A Live-Attenuated Herpes Simplex Virus Vaccine Candidate

herpesvirusBy Gertrud U. Rey

There is currently no vaccine to prevent infection with herpes simplex virus type 1 or type 2 (HSV-1 or HSV-2). Infection with either of these viruses results in life-long viral latency. Sporadic reactivation and viral shedding may lead to painful oral and genital disease and an increased risk of HIV transmission.

“VC2” is an infectious, attenuated vaccine candidate made by removing 37 amino acids from viral glycoprotein K and 19 amino acids of the UL20 protein. The deletion in glycoprotein K prevents the virus from entering the axonal termini of ganglionic neurons and establishing latency. The UL20 protein alteration prevents interaction between the N-termini of UL20 and glycoprotein K, which normally modulates virus-induced cell fusion. VC2 has been shown to safely and effectively prevent both HSV-1 and HSV-2 infection in mice. However, mice do not accurately reflect the immunological and inflammatory features observed in humans and hence do not make a good laboratory model for HSV infection. Guinea pigs are a much more suitable model for human herpes virus infection and disease because they closely mimic human disease caused by HSV-2.

In a recent study conducted at Louisiana State University, Brent Stanfield and colleagues examined the immune response generated by intramuscular injection of the VC2 vaccine in the guinea pig.

The study included three groups of guinea pigs. One group was vaccinated intramuscularly with the VC2 vaccine. The other two groups served as controls, with one group receiving a mock-vaccination of conditioned medium, and the other group receiving no vaccine. VC2 vaccinated guinea pigs were boosted twice, at three-week intervals. Three weeks after the second boost, vaccinated and mock-vaccinated guinea pigs were infected (challenged) intravaginally with HSV-2. Animals from each group were sacrificed at three different time points: one hour, three days, and eight days after challenge.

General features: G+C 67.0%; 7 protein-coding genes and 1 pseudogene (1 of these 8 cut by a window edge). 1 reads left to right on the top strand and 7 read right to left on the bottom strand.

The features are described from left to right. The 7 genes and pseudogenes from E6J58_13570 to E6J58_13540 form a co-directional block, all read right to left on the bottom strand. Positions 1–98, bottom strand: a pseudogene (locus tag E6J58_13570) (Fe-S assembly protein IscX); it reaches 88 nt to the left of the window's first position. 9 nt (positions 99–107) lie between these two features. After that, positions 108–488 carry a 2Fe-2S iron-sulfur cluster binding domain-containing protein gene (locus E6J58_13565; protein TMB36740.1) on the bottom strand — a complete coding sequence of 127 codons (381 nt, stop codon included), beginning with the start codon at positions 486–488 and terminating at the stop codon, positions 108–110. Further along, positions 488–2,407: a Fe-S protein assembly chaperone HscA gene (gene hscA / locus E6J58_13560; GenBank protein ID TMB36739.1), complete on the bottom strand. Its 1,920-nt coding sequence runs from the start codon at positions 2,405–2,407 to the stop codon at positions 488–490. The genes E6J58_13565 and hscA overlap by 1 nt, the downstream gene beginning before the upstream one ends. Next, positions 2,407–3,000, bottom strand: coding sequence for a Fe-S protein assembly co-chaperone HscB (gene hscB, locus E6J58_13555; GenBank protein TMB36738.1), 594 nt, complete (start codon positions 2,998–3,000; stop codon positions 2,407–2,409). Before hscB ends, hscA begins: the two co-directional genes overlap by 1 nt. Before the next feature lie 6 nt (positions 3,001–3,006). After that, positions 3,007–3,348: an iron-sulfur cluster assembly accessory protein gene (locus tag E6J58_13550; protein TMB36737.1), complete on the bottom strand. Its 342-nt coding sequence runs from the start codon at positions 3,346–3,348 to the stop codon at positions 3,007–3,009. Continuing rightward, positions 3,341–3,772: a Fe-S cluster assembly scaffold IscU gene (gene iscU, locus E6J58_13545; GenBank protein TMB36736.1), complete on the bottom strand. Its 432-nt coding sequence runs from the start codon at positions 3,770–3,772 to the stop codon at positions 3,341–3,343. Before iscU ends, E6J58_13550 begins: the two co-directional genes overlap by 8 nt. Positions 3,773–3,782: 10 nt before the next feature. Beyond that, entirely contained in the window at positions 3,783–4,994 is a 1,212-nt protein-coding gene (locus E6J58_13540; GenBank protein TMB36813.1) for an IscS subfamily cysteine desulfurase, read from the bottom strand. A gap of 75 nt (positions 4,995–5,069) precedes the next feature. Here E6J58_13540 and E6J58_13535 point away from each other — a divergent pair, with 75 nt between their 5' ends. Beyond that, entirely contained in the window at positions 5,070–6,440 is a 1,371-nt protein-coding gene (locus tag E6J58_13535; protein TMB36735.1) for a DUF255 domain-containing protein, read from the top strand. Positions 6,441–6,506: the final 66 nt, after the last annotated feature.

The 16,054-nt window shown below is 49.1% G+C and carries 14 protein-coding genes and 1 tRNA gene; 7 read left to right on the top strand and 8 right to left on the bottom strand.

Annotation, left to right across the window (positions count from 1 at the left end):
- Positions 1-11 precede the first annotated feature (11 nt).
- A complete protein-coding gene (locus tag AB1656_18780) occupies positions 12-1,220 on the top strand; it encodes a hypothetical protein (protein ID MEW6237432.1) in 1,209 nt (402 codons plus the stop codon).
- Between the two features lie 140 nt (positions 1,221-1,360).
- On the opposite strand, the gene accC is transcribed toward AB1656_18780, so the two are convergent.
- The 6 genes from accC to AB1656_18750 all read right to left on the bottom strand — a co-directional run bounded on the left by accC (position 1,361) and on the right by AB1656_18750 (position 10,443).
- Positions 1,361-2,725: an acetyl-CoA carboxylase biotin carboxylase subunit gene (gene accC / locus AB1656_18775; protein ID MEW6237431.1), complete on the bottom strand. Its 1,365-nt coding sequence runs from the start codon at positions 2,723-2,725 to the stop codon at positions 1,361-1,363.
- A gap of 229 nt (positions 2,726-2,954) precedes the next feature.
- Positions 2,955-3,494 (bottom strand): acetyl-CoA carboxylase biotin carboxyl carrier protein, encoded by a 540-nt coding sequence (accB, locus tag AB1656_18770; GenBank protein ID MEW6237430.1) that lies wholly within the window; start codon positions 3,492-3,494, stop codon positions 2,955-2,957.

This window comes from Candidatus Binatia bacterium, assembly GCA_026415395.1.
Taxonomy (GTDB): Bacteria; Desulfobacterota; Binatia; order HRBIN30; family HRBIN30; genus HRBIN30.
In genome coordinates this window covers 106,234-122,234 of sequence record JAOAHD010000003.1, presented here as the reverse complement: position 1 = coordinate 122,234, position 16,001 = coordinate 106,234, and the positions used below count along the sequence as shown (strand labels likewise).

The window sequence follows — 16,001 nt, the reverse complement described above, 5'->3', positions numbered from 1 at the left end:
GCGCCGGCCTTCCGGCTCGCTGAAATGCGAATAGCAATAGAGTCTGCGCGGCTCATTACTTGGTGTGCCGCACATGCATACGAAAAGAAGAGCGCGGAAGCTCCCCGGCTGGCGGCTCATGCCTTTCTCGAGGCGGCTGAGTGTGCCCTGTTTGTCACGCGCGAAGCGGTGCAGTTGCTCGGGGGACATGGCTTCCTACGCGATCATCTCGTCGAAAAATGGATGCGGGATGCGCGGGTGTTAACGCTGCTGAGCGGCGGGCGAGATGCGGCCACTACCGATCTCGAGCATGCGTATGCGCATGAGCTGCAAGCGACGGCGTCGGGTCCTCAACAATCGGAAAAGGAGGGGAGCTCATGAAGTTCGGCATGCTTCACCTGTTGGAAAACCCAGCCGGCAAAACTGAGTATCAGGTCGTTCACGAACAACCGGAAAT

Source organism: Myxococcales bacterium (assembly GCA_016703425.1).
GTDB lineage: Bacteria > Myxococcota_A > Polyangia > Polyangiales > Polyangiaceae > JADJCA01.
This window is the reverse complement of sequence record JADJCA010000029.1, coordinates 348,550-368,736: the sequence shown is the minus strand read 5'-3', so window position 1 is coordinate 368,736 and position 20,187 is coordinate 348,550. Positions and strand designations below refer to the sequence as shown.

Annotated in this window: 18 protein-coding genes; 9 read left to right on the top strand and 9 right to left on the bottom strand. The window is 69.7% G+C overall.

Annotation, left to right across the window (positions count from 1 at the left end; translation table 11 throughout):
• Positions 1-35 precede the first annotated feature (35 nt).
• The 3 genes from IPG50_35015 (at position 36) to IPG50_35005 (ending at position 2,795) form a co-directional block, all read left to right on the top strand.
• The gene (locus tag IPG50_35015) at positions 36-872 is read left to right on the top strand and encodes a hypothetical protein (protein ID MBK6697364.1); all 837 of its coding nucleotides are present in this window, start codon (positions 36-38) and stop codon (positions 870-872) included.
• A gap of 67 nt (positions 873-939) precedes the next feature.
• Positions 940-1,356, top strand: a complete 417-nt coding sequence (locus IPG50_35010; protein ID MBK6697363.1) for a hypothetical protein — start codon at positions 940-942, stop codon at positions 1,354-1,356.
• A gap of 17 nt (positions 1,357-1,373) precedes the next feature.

As expected, mock-vaccinated guinea pigs exhibited significant pathological disease at eight days post-challenge. However, guinea pigs vaccinated with VC2 showed no apparent disease and also had significantly reduced, and almost undetectable viral genome copy numbers at three days and eight days post-challenge, respectively. Histological evaluation also revealed significant signs of inflammation, with infiltration of neutrophils and macrophages at days three and eight post-challenge in the unvaccinated animals. 

Pathogen recognition by innate immune cells leads to secretion of cytokines that signal the adaptive immune system and instruct naïve T cells to differentiate into the appropriate T cell subtypes required to clear the infection. Recognition of both HSV-1 and HSV-2 leads to differentiation of TH17 cells, which secrete IL-17 and IL-22. IL-17 confers protection by indirectly recruiting neutrophils and by working together with IL-22 to produce antimicrobial peptides and defensins. VC2 vaccinated guinea pigs showed induction of transcripts associated with Th17 and regulatory T cell responses as soon as one hour post-challenge with HSV-2. Specifically, the authors observed increased levels of IL-17, IL-22, IL-23A, IL-36b, IL-36g, and the antimicrobial peptide beta-defensin 3 (DEFB3). 

In an effort to see if human cells show similar immune responses, the authors stimulated cultured human vaginal epithelial cells with IL-17 and IL-22 individually, or with a combination of both cytokines. 24 hours later, they analyzed RNA expression of IL-36a, IL-36b, IL-36g, and DEFB3 in these cells. Consistent with the results observed in guinea pigs, they found that only combined stimulation with IL-17 and IL-22 induced a significant increase in DEFB3 transcripts. Treatment with a combination of IL-17 and IL-22 also reduced viral titers in HSV-2 infected cells to one third of the titers observed in untreated cells.

The guinea pig shares many of the features of genital herpes disease observed in humans, including the establishment of latency in the sensory ganglia. The VC2 vaccine prevents HSV infection of neuronal axons and establishment of latency.

HSV is of high public health concern, with HSV-2 causing the large majority of genital herpes cases. The ability of the VC2 vaccine to induce a rapid and effective immune response to HSV infection without causing immunopathogenesis is promising. However, the small sample sizes used in this study are concerning, and only clinical trials will be able to determine the safety and efficacy of this vaccine in humans.

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